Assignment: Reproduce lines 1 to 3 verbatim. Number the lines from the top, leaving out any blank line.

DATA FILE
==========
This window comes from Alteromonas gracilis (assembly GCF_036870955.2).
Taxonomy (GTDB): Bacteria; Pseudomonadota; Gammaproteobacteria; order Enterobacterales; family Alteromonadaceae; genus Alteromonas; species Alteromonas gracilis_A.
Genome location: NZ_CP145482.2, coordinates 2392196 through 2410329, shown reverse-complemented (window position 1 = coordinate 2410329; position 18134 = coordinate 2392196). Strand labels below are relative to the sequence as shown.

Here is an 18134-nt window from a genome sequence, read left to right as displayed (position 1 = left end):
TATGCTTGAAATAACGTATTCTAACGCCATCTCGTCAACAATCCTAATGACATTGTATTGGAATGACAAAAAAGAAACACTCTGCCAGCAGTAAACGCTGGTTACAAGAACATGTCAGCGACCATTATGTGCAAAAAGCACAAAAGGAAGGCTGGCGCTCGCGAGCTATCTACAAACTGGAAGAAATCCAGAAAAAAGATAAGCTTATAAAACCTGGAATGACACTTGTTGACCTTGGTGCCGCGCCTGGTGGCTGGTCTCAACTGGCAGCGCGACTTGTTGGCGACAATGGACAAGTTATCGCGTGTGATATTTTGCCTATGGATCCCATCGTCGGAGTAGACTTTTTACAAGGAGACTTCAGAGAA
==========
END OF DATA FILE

This window comes from Alteromonas gracilis (assembly GCF_036870955.2).
Taxonomy (GTDB): Bacteria; Pseudomonadota; Gammaproteobacteria; order Enterobacterales; family Alteromonadaceae; genus Alteromonas; species Alteromonas gracilis_A.
Genome location: NZ_CP145482.2, coordinates 2392196 through 2410329, shown reverse-complemented (window position 1 = coordinate 2410329; position 18134 = coordinate 2392196). Strand labels below are relative to the sequence as shown.